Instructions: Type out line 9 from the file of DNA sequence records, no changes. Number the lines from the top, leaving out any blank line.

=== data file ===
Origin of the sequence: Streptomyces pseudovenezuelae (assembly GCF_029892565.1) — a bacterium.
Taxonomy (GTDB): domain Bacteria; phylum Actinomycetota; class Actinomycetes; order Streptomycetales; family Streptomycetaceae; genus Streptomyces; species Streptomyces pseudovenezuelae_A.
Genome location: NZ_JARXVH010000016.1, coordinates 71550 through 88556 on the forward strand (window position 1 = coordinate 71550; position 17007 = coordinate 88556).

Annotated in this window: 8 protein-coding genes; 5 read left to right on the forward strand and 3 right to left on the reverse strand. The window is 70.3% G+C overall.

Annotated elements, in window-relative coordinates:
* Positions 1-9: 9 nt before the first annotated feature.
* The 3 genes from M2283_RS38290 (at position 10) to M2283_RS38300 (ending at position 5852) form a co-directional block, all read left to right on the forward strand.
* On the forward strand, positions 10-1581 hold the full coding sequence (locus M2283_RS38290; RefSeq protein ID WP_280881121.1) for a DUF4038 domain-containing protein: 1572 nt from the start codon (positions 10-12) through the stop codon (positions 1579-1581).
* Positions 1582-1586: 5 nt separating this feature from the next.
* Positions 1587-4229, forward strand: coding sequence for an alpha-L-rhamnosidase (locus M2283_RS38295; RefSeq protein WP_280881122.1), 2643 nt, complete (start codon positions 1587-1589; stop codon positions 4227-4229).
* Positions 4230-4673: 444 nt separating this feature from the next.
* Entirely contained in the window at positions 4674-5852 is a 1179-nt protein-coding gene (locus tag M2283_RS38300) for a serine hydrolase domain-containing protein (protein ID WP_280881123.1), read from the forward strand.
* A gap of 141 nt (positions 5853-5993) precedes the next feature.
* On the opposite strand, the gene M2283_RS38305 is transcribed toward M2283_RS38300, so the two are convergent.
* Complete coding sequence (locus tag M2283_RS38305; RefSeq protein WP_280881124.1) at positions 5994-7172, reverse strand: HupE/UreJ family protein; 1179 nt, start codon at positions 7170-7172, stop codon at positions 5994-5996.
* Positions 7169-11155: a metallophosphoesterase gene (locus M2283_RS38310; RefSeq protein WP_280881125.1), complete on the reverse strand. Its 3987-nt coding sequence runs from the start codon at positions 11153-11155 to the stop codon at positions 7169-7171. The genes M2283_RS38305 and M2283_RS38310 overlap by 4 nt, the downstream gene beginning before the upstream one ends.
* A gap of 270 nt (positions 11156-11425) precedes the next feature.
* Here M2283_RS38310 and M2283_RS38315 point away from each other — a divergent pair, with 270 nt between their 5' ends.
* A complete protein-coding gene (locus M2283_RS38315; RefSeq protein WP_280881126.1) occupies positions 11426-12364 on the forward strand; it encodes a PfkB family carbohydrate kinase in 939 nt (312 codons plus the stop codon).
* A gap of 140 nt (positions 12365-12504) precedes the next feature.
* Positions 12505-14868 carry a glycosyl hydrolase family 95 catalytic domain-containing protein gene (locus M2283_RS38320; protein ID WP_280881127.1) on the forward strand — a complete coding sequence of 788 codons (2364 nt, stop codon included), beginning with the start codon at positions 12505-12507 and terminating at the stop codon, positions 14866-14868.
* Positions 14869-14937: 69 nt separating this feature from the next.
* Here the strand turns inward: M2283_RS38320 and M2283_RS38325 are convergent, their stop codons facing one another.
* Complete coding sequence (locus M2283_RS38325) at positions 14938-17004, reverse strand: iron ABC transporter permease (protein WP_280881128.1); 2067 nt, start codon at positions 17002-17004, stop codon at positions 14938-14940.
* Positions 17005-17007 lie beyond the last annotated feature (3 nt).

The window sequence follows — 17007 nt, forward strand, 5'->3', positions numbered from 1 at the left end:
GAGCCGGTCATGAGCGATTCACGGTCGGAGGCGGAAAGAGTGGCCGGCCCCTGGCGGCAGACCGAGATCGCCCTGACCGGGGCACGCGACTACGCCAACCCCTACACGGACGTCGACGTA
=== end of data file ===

* Positions 1582-1586: 5 nt separating this feature from the next.